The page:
It used to be that the early bird would get the worm, but households, schools and even prisons can now have the invertebrates delivered free to their door – if they get a wriggle on.
A Nottingham-based initiative, the Urban Worm Community Interest Company (UWC), is on a mission to “worm up” the UK by kickstarting an urban worm farming movement that can create high-grade fertiliser from banana skins and old socks.
The social enterprise has received a £50,000 grant from the national lottery to send out 1,000 packs of composting worms – known as tiger worms because of their red skin – to anybody with a DIY worm farm ready to house a population of 100.
“Using worms to manage organic household waste is happening at scale all over the world, except in the UK,” said Anna de la Vega, managing director of the UWC. “The reality of climate change, natural resource depletion and mass urbanisation presents unprecedented threats to global food security and the survival of humanity.”
As far as natural waste managers and fertiliser-producers go, worms are unmatchable: they can eat up to half their body weight in organic waste a day and reduce the volume of that waste by 90% in two to six months.
“The process particularly lends itself to the urban environment with small-scale indoor, low tech and low cost systems,” De la Vega said. “With 83% of the UK living in cities, an urban worm farming movement is essential for future food security and provides easy solutions for our kitchen waste.”
The worm castings – or worm manure – they produce is grade-A soil, rich in the 14 nutrients that plants need to thrive: just one tablespoon of worm manure per plant is enough for each growing season.
For those who are still squeamish, De la Vega is quick to assure them that worms don’t smell – although the “wee” they produce, drained out of the bottom of the worm farm, is so powerful that it needs to be diluted before being used to fertilise the garden.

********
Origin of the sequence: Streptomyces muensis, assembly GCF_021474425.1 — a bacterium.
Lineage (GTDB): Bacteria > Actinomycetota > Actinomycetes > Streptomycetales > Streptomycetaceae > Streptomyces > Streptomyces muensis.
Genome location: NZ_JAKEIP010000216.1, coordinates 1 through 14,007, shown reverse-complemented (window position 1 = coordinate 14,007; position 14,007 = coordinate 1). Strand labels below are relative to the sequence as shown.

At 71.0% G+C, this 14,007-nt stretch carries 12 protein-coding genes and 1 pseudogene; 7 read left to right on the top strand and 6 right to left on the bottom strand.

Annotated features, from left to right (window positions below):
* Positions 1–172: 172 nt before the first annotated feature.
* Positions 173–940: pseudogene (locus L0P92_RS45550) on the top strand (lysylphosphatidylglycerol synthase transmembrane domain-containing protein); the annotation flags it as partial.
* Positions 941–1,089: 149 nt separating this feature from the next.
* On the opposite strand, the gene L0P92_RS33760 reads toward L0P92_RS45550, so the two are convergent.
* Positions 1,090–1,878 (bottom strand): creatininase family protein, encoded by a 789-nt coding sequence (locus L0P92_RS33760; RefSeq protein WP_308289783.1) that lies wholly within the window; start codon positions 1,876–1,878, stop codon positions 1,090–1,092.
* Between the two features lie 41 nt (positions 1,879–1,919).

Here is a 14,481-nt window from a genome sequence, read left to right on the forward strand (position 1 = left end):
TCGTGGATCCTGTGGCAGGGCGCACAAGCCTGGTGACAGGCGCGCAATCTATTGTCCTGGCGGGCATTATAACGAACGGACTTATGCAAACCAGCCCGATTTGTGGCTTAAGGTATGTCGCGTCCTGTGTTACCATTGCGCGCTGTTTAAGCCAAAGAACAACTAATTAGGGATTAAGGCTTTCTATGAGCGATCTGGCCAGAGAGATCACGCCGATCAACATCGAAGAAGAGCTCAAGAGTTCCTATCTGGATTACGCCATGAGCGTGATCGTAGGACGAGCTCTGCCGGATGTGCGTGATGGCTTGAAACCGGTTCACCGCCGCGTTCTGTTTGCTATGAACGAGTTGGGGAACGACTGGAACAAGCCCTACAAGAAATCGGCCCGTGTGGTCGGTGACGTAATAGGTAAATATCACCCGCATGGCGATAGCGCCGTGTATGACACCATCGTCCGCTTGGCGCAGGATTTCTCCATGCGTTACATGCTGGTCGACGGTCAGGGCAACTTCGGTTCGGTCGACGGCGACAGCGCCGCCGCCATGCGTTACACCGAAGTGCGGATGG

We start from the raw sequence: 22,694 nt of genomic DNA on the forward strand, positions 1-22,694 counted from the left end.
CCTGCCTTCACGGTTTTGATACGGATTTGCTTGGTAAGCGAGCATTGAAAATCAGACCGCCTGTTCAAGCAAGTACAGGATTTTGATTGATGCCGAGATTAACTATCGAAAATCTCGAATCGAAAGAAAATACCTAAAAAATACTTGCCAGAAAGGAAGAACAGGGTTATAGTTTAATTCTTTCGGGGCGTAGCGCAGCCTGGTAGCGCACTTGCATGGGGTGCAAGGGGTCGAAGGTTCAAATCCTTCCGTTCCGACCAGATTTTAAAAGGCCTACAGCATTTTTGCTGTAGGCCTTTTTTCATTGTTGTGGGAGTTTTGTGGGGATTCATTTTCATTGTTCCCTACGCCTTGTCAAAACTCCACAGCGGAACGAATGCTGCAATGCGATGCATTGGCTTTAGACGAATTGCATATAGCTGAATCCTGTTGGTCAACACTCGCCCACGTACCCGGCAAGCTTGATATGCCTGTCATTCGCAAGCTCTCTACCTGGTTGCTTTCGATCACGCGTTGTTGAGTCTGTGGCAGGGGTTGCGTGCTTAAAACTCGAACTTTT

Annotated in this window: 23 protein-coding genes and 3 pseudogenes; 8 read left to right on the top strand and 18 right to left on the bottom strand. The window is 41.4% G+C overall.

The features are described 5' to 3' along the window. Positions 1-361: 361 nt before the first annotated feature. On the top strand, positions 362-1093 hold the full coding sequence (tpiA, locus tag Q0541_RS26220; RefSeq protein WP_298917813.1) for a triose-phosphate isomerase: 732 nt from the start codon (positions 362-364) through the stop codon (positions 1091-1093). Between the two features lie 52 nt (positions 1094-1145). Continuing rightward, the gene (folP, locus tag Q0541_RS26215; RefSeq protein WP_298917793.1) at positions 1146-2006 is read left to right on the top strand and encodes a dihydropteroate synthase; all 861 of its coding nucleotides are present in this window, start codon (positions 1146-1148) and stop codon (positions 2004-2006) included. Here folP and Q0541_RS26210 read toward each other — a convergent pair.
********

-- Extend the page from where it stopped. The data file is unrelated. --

A DIY worm farm can be made in anything that keeps the light out: the UWC website has videos showing how to dig deep and transform a plastic box, a chest of drawers and even a bag for life into a new, earthy home.
Worms don’t even need your waste food: find a box, fill it with some damp, shredded paper, some cotton socks, an old wool jumper and you’re off. “Worms just want to eat and mate. If you give them enough food and space, they won’t try to escape,” said De la Vega.
“If you don’t want them multiplying, don’t give them loads of food. They’re really clever: they’re hermaphrodites, so they can all lay eggs. But they don’t lay unless there’s enough food and space to sustain an increase in their population.”
De la Vega has already sent worms to 26 schools across the country and one prison. She is particularly pleased about the prison. “Worms clear toxins out of the earth and leave it completely clean and richer – helping plants to grow," lei disse. “That’s a message of rebirth, regeneration and forgiveness that I think it is nice to take into a prison setting.”
De la Vega will help 1,000 lucky worm farmers to nurture their new pets: alongside videos on the UWC website, they will be sent another video a few months after starting their worm farm to instruct them on harvesting their fresh fertiliser.
If the two-year scheme is a success, the national lottery has said it will plough another tranche of funding into the programme. “Of course they are keen to keep funding the project,” said De la Vega. “It’s because it’s worms; they’re interesting. They’re niche.”
The benefits of worm farming
Tackles climate change: rotting food waste releases the greenhouse gases, methane and nitrous oxide, which are 13 e 310 times stronger than carbon dioxide.
Worms for all: low cost, low tech and perfect for the city. You don’t need a garden to keep a few worms. They will be very happy under your kitchen sink.